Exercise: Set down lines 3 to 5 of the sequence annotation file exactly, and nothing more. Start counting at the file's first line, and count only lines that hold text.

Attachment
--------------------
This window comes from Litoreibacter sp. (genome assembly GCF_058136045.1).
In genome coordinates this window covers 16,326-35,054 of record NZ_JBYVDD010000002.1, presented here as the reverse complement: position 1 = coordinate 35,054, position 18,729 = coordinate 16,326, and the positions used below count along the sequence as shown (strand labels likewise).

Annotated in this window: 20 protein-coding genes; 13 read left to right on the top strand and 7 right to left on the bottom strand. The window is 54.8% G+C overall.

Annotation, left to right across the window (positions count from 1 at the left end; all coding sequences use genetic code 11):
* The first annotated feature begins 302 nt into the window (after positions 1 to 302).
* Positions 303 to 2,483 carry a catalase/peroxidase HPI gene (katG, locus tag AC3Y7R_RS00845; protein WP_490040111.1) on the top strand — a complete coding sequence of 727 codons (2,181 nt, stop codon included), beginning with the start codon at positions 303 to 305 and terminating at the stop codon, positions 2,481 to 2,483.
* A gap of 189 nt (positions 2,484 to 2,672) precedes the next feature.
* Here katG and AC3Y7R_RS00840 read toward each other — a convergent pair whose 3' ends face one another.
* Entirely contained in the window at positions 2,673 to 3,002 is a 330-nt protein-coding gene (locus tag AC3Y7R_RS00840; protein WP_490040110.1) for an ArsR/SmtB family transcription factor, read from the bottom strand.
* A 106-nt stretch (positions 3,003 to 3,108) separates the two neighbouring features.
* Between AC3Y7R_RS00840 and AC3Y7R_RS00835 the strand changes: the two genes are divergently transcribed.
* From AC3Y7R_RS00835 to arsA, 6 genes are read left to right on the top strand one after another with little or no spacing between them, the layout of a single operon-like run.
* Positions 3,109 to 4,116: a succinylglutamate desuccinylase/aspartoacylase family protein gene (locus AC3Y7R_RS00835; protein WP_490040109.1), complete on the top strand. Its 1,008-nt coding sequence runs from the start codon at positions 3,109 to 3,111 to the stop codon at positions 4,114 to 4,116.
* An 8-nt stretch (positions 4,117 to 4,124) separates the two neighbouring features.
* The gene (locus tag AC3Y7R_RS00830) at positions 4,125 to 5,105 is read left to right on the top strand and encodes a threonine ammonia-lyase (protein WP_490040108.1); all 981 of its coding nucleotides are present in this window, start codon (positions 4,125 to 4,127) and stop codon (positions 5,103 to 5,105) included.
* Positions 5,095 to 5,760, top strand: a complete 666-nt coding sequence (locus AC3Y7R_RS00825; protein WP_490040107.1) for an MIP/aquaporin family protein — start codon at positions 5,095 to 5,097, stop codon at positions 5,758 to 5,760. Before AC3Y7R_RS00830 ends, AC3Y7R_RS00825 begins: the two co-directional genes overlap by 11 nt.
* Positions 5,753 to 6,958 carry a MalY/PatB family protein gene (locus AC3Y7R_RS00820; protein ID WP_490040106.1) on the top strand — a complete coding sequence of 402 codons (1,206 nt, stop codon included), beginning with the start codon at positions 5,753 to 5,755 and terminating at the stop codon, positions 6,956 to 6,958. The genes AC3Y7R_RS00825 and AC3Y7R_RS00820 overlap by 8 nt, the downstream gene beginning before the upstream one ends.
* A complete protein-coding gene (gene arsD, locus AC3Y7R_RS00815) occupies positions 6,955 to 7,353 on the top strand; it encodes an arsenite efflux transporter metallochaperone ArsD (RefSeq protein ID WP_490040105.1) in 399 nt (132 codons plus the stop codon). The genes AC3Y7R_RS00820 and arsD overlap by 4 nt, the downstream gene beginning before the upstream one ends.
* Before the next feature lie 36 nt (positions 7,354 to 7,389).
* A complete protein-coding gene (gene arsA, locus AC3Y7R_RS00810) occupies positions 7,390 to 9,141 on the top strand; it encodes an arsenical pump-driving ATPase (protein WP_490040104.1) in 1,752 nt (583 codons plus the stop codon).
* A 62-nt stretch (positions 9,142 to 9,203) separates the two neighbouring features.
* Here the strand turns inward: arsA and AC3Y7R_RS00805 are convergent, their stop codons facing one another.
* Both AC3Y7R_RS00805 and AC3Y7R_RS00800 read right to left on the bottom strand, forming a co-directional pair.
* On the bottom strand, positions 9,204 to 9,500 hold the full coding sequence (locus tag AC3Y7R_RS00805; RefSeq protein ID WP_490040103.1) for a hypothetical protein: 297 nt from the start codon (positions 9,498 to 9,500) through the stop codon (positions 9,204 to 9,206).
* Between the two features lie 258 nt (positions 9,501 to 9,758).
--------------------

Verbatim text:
Annotated in this window: 20 protein-coding genes; 13 read left to right on the top strand and 7 right to left on the bottom strand. The window is 54.8% G+C overall.

Annotation, left to right across the window (positions count from 1 at the left end; all coding sequences use genetic code 11):
* The first annotated feature begins 302 nt into the window (after positions 1 to 302).